Landon Donovan
Landon Donovan, pictured here after the United States' qualifying win over Mexico in 2013, will make his final appearance for his country on Friday. Reuters

When Landon Donovan walks off the field in East Hartford, Conn., on Friday evening, he will do so as, in the mind of many, the United States's greatest soccer player of all time. As he slowly makes his way to the sideline and hands off the captain’s armband, tears could well flow, and not just from the man himself. It will be a moment of undeniable poignancy and celebration for what the 32-year-old has achieved in his 14-year career with the U.S. Men’s National Team. And yet, the buildup to that moment has not been dominated by tributes as one would expect for a player of his stature and an occasion of such magnitude. One quote from current U.S. coach Jürgen Klinsmann summed up exactly why.

“As a coach, you always want to see a player who drives for his 100 percent and I’m looking at Landon always that I wish, in a certain way, he could have done a bit more here and a bit more there,” he said.

It was a line that delved further into the rift between Klinsmann and Donovan that simmers uncomfortably around the edges of this historic occasion. But, while the timing of its delivery was arguably rather crass, Klinsmann struck upon a question that nags even at many of those who have no problem hailing the California-native as the greatest player their country has ever produced.

Donovan's value to U.S. soccer has been immeasurable, but his statistics speak volumes. In his 156 appearances for his country, second all-time, he has scored a record 57 goals and added another record in assists (58). In both categories, no other player even comes close to his mark and likely won’t do for quite some time. The U.S. emerged on the World Cup stage for the first time in the modern era in 1990, but it was Donovan who spearheaded the country as a force to finally be taken seriously.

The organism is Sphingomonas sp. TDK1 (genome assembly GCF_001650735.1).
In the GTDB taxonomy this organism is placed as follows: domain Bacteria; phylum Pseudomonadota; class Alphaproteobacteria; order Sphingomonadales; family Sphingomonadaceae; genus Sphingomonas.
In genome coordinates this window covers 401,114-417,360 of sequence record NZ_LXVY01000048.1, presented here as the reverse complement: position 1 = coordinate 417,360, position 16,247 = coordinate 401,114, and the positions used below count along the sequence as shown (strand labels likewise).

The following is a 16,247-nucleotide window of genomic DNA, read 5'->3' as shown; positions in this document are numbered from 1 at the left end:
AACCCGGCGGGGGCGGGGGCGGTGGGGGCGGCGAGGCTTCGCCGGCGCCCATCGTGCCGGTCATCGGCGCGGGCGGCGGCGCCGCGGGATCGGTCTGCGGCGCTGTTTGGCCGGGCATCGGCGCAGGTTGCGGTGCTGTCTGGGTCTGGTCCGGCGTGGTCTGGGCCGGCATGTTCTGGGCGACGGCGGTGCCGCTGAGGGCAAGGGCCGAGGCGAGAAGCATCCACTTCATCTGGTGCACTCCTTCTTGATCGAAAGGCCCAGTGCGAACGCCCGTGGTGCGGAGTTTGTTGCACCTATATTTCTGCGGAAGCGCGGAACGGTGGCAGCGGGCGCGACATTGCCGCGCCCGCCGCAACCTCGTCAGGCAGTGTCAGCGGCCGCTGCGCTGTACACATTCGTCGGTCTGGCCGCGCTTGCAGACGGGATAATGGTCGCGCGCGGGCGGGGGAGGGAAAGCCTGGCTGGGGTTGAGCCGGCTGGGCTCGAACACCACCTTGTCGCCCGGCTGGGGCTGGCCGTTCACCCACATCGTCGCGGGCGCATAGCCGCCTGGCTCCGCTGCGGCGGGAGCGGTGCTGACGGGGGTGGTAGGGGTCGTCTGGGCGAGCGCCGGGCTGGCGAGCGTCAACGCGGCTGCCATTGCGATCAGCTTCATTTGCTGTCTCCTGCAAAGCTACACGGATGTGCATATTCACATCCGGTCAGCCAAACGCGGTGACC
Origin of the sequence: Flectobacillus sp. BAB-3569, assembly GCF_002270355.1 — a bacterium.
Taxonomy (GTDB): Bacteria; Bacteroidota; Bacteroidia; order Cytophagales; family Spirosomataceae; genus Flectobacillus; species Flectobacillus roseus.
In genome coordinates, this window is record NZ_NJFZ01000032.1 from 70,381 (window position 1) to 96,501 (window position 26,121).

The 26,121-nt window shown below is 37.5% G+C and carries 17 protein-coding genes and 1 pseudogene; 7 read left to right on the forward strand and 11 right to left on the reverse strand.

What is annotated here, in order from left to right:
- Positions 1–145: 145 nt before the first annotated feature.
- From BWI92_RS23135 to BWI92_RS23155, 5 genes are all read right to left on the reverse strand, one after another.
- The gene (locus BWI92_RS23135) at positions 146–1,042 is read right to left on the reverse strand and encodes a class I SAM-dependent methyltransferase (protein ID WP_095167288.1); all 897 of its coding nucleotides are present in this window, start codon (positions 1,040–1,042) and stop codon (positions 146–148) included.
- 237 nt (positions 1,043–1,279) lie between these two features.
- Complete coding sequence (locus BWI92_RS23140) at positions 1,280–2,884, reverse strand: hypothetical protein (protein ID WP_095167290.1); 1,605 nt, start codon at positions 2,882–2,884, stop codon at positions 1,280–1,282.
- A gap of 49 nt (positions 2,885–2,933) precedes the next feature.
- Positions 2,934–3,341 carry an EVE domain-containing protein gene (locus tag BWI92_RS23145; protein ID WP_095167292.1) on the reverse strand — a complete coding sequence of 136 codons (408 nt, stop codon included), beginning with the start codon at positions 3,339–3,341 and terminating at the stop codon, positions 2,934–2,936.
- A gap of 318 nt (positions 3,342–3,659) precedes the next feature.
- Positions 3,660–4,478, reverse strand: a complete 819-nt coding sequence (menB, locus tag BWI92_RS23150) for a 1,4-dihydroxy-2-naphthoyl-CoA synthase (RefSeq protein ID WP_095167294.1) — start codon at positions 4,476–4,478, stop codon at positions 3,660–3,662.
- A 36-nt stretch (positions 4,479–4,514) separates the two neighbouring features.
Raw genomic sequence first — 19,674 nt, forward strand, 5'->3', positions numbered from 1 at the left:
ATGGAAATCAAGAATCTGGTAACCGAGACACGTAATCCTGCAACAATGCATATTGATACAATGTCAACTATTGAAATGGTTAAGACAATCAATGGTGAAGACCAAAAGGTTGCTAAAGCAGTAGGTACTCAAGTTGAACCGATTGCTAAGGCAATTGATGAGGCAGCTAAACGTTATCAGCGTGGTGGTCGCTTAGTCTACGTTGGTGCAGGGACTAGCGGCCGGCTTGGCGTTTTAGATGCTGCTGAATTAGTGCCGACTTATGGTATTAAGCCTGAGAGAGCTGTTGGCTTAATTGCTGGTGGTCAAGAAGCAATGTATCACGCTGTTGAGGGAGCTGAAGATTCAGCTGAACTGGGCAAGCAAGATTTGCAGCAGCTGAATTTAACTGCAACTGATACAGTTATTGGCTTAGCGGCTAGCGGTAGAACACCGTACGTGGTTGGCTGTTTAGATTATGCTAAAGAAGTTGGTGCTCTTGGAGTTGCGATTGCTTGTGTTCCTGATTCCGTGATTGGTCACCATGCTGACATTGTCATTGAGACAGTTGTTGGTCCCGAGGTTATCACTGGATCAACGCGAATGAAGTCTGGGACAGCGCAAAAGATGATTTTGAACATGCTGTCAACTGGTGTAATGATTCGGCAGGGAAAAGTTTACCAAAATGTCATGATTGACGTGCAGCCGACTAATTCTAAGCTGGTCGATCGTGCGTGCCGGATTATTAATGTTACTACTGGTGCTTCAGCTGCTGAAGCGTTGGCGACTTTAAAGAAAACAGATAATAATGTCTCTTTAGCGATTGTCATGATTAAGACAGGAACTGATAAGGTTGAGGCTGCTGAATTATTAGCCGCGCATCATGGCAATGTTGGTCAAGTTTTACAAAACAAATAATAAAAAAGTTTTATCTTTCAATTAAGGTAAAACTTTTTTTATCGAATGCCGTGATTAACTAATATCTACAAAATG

At the 2002 World Cup, Donovan was just a slight 20-year-old, but the fearlessness he displayed to accompany his already evident pace and skill immediately added a new dimension to the starting lineup. It was Donovan who scored the second goal as the U.S. achieved one of its finest victories, vanquishing regional powerhouse Mexico to reach the quarterfinals.

While the 2006 World Cup in Germany failed to match the heights of his first, four years later came his, and perhaps his country’s, most indelible moment on a soccer field. Scoreless with Algeria entering injury time, the U.S. needed a goal to secure progress to the knockout phase. In a piece of extraordinary drama taken straight from a Hollywood script, the country’s golden boy delivered the vital strike to signal wild celebrations in the stadium in Pretoria and thousands of miles away across the U.S. in one of the moments that both signified and triggered the growth of soccer. He was the face of the sport in his home country, the flag bearer for its emerging league, Major League Soccer, and played a massive part in the development of both.

“When you look at the national team and where it is now, I am really proud to have been part of that growth,” he said during a news conference on Friday.

That appraisal came as part of Donovan’s defense for his decision not to push for a career in Europe. It's still the conundrum that dominates evaluation of his career: that the man widely regarded as the greatest American player of all time didn’t have any significant career in Europe, something that was always seen as a prerequisite for a U.S. player truly “making it.”